|Prime Minister of the Slovak Socialist Republic|
4 May 1969 – 12 October 1988
|Preceded by||Stefan Sádovský|
|Succeeded by||Ivan Knotek|
10 January 1925 |
Sedliacka Dubová, Dolný Kubín district, Czechoslovakia (now Slovakia)
|Political party||Communist Party of Czechoslovakia (until 1988)
Communist Party of Slovakia (until 1988)
|Alma mater||Comenius University in Bratislava|
Early life and education
Following the graduation Colotka joined the University of Bratislava and taught civil and family law. He was the president of the university from 1959 to 1963. He served at the International Court of Justice at the Hague from 1963 to 1968. He became professor of civil law in 1964.
He was a member of both the Communist Party of Czechoslovakia and the Slovak Communist Party. He was made deputy prime minister of Czechoslovakia in 1968. He was appointed president of the Czechoslovak Federal Assembly in the meeting of the Czech communist party held on 16–17 January 1969, replacing Josef Smrkovský in the post. And Colotka was a deputy at the Assembly from 1969 to 1989. He became a member of the Czechoslovak Communist Party's presidium in April 1969 and of its central committee in May 1971. He was elected to the Slovak Communist Party's presidium in May 1969 and to the central committee in May 1971.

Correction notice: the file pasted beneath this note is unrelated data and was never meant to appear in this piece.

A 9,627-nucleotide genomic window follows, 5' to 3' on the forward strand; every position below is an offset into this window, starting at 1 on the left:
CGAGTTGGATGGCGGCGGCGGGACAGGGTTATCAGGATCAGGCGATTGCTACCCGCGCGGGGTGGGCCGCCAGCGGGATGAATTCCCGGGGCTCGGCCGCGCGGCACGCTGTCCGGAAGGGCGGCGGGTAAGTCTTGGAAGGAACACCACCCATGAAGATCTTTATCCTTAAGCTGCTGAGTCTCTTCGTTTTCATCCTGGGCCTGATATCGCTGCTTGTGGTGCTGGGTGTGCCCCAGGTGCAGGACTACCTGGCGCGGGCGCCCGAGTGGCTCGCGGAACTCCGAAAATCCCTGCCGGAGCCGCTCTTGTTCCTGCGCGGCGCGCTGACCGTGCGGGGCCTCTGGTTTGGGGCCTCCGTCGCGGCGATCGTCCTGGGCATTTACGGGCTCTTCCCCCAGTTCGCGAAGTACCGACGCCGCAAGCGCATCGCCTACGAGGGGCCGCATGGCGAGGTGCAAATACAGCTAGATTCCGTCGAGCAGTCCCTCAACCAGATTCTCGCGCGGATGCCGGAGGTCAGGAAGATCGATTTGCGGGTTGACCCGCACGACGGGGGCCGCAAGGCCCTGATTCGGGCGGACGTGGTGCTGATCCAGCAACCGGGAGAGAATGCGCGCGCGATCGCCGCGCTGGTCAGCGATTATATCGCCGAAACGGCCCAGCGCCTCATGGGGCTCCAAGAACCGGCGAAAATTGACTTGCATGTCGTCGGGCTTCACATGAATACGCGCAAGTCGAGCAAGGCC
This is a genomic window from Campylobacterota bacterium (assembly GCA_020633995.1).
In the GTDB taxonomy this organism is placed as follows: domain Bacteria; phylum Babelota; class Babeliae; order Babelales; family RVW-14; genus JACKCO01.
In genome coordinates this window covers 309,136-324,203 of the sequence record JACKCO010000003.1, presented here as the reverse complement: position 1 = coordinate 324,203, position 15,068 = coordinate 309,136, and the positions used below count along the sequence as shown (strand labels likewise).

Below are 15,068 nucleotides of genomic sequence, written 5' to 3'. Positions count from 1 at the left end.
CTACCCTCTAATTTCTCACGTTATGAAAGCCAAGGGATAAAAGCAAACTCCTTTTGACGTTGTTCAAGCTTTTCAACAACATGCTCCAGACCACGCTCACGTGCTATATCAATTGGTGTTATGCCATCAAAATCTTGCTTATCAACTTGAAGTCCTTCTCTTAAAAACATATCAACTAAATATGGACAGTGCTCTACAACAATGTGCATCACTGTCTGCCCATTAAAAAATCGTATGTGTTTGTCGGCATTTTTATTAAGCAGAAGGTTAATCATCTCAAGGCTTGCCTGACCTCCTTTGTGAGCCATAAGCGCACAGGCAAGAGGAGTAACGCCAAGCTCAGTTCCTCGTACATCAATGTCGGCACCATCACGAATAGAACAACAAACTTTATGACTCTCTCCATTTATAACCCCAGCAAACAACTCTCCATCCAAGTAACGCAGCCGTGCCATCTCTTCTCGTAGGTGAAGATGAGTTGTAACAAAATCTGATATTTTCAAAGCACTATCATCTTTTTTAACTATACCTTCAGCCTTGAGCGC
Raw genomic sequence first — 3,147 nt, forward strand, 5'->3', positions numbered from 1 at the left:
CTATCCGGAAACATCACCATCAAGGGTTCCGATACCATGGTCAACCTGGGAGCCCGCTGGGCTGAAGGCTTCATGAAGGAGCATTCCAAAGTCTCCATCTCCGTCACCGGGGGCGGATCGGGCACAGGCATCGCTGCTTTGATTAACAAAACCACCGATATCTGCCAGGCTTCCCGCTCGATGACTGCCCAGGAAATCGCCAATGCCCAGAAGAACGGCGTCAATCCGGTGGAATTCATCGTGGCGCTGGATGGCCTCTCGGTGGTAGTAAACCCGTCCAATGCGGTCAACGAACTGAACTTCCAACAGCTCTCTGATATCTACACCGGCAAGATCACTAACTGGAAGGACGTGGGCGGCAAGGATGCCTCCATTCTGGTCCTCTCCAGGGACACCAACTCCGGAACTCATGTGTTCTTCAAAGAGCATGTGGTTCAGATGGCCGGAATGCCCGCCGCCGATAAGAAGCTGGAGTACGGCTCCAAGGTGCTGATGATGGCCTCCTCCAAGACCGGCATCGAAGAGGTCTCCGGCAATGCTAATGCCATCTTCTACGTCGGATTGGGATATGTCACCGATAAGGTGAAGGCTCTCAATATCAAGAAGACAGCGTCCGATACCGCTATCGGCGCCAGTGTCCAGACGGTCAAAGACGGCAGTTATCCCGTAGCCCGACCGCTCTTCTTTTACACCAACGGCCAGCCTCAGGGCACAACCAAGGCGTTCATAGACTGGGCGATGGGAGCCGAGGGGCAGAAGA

He was appointed Prime Minister of the Slovak Socialist Republic on 4 May 1969, replacing Stefan Sádovský in the post. He also served as deputy prime minister of Czechoslovakia from 1969 to 1988. He resigned from premiership on 12 October 1988 and was replaced by Ivan Knotek in the post. Colotka also resigned from the Czechoslovak Communist Party's presidium in October 1988.
Colotka is among the communist leaders who were interrogated about their role in the 1968 Soviet invasion. On 11 July 1990, Colotka was also arrested and accused of embezzlement, abuse of power and theft.
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- Jaromir Navratil (1998). The Prague Spring 1968: A National Security Archive Documents Reader. Budapest: Central European University Press. Retrieved 18 October 2013. – via Questia (subscription required)
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- "Slovak Prime Ministers". Rulers. Retrieved 6 September 2013.
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- Jan Obrman; Jiri Pehe (15 February 1991). "Top Communist Ofﬁcials: Where Are They Now?". RFERL. Retrieved 6 September 2013.